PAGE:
America has lost its ability to objectively evaluate politics in the context of history. Today, we are beholden to 24-hour news cycles and inundated with hyperbolic proclamations.
Having spent five years researching and writing my new book “Accidental Presidents: Eight Men Who Changed America,” about the eight times a U.S. president has died in office and how the abrupt transfer of power changed the course of history, I can confidently tell you that for all the political “crises” of today, American history contains far worse examples of moments of peril.
First, Congress has been a much nastier place. Today there is some bickering and the occasional heckling, but this pales in comparison to how disagreements used to play out.
On April 17, 1850, for example, a routine debate over slavery became so heated that two prominent senators nearly fought to the death. The two combatants, Henry Foote of Mississippi and Thomas Hart Benton of Missouri, loathed each other. Their feud was more than a decade old, replete with character assassinations and physical threats.
Whenever Foote was involved in a heated exchange there was potential for violent escalation. On this particular day, after a heated exchange, Benton had heard enough from Foote. He jumped from his seat, tossed his chair aside, and charged forward.
Foote, likely believing that Benton was armed and dangerous – perhaps because he had challenged him to a duel several days prior – spotted Benton rushing toward him. Terrified of a physical thrashing, he sprang toward the vice president’s dais and drew a five-chambered revolver with his right hand and cocked it with his left hand while walking down the main aisle of seats in the Senate chamber.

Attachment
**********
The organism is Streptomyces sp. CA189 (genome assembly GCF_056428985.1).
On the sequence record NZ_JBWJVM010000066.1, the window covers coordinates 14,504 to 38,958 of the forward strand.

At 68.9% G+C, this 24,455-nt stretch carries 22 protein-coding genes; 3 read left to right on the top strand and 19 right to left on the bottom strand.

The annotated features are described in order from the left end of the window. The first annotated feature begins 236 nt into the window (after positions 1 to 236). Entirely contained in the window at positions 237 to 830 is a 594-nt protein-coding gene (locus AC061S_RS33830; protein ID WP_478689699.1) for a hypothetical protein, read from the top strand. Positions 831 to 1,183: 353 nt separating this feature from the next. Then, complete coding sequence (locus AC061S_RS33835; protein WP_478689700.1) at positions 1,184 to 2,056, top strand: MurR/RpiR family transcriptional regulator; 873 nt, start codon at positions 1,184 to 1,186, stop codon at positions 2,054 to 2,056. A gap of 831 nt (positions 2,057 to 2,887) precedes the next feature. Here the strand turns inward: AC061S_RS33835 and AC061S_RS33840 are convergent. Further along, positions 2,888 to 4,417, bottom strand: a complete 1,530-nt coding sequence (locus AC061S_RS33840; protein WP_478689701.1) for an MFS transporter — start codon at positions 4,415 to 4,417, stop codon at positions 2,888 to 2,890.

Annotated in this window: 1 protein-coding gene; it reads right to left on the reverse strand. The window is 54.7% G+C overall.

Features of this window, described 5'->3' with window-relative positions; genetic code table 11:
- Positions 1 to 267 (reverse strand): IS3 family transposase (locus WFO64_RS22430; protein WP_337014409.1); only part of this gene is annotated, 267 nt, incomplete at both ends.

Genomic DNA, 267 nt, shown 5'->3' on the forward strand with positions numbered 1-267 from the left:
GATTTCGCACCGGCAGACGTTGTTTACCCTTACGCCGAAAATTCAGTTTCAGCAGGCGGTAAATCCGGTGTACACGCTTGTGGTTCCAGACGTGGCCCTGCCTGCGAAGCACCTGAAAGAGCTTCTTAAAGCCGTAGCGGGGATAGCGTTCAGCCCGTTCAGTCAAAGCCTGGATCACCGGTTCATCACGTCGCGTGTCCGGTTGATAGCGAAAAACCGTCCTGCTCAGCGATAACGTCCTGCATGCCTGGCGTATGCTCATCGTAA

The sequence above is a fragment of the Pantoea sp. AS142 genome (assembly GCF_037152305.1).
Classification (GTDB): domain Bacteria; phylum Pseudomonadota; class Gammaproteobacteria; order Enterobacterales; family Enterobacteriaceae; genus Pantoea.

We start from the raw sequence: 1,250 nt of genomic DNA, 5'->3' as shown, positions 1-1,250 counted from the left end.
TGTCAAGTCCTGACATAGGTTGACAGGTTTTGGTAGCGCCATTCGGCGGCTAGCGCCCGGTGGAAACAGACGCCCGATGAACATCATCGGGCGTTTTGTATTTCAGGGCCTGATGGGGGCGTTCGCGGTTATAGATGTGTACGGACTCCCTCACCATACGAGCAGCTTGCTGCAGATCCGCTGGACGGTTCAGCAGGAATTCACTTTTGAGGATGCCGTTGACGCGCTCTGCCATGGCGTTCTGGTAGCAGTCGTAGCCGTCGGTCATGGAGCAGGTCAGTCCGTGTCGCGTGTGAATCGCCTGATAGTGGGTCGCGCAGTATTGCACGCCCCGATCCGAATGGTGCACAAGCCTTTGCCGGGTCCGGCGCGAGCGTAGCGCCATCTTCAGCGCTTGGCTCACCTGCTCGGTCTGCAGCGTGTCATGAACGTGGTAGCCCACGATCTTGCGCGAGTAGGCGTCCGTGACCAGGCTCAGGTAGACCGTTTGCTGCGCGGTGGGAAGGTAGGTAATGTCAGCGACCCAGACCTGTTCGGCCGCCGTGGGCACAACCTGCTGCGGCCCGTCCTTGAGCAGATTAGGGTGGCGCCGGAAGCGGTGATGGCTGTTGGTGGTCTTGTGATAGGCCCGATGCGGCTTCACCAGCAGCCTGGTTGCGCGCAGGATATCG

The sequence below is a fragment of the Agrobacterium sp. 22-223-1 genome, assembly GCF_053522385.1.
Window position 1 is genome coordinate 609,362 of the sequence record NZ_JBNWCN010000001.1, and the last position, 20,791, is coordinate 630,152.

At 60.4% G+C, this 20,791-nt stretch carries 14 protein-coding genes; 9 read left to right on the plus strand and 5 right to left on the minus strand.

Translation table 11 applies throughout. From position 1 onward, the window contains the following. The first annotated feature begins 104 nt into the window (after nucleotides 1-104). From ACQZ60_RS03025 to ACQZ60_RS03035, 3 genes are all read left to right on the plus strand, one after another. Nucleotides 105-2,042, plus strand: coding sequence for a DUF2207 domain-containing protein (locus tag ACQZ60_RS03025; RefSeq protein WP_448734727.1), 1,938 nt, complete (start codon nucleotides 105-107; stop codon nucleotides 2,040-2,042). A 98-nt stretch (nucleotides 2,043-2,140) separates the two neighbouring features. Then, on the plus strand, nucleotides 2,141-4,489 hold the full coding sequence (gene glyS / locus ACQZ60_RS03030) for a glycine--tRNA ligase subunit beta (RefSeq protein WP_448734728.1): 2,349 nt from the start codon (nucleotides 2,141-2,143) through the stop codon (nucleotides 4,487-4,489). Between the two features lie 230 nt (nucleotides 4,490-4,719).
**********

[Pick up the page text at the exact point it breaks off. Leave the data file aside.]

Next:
Several senators tried to prevent the confrontation but found it near impossible. Vice President Fillmore banged his gavel furiously in hope to call the chamber to order, but he had lost control. Senator Foote stamped the floor in a sort of temper tantrum, waving his drawn pistol as multiple senators attempted to restrain him.
Benton, who was unarmed, threw open his coat, lunged toward the pistol wielding senator, and shouted: “I have no pistols! Let him fire: Stand out of the way! Let the assassin fire! I scorn to go armed. Only cowards go armed.”
The Senate chamber was shocked and on edge. At that moment, it appeared as if one senator might commit murder right there on the floor.
Foote quickly realized the implications of what he had done and could offer a mediocre excuse at best, insisting that he drew his gun in self-defense. But Benton, eager to remind everyone who was armed, quipped back, “Nothing of the kind, sir. It is a false imputation. I carry nothing of the kind, and no assassin has a right to draw a pistol on me.”
Second, we have had very real and more drawn-out constitutional crises. Presidential succession is the clearest example, particularly given that the framers of the Constitution thought we could wing it. It took eight presidents dying in office and 15 close calls to pass an amendment saying the vice president becomes president when his predecessor dies.
The first to die was William Henry Harrison and without a plan for succession or a clear guide, the country debated whether his successor, John Tyler, was just an “acting president.” Tyler and the men in his inherited cabinet read the same article in the Constitution and arrived at completely different conclusions about its meaning. Nobody was confused about Tyler assuming the duties of the president, but divergent interpretations of whether he was the president revealed a gaping hole that bred confusion around an unprecedented situation.